In this second issue of Thought-Provoking Reads for Developers, I share some of the most interesting reads that I’ve stumbled upon across the Internet, made it into my Pocket reading list, and I felt were good enough to amalgamate and provide a brief synopsis on! I try to release one of these every couple of weeks, if not every other week, depending on my reading flow! As previously mentioned, I try not to include specific technology specific pieces (e.g. an article talking about a programming language, framework, or methodology), but rather material that you might not have gone out of your way to research or otherwise read.
I especially want to send well wishes to Baltic apprentices reading my works during #NationalCodingWeek here in the UK! As a former Baltic apprentice myself, I can’t emphasise enough how great of an opportunity you have ahead of you, and I would strongly encourage you to take on as much as you can (without burning yourself out of course!), learn as much as you can, and work as hard as you can! You really will get out what you put in, and I have no doubt that your apprenticeship will provide a springboard for you to leap head first into a great career within your company, a career within your industry, or like me, into higher education if that’s what you want to pursue! I’d love to hear from you on the Baltic Alumni Facebook page.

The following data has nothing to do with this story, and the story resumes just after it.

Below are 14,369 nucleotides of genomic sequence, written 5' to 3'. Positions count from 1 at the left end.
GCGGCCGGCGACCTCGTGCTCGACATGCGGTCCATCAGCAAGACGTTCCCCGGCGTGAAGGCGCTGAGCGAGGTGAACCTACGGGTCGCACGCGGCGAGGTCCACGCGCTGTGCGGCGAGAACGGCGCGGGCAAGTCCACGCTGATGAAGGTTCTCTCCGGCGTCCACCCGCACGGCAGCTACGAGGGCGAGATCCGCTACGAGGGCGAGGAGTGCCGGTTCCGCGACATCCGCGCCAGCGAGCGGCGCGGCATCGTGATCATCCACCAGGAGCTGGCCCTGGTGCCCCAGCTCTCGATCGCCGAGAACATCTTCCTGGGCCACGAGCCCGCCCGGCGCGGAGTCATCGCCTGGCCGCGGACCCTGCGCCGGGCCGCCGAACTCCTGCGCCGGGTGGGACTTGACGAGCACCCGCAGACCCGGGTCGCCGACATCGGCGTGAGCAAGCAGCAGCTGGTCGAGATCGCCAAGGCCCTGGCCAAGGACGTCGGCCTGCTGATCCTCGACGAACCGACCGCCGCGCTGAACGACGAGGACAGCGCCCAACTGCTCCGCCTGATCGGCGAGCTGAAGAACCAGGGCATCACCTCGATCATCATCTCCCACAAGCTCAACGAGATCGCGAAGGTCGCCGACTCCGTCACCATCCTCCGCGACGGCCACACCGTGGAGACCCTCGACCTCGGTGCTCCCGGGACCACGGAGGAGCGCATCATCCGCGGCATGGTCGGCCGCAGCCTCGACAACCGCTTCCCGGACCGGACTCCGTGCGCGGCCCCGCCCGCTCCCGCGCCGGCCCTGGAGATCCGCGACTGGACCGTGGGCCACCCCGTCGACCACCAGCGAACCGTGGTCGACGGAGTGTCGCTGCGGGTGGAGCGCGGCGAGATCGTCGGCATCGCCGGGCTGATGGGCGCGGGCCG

This is a really fantastic piece by Ali Spittel who teaches programming full-time. If you’re just getting started as a programmer, or are looking to get started, you can’t go wrong with her advice. The most important lesson you can take away from this article is the importance of being willing to learn, and to keep on learning. It’s something that we never stop doing! Furthermore, while there is a ton of advice that will help you as you start writing code, there’s also a wealth of advice specifically aimed at you as you develop as a, well, developer!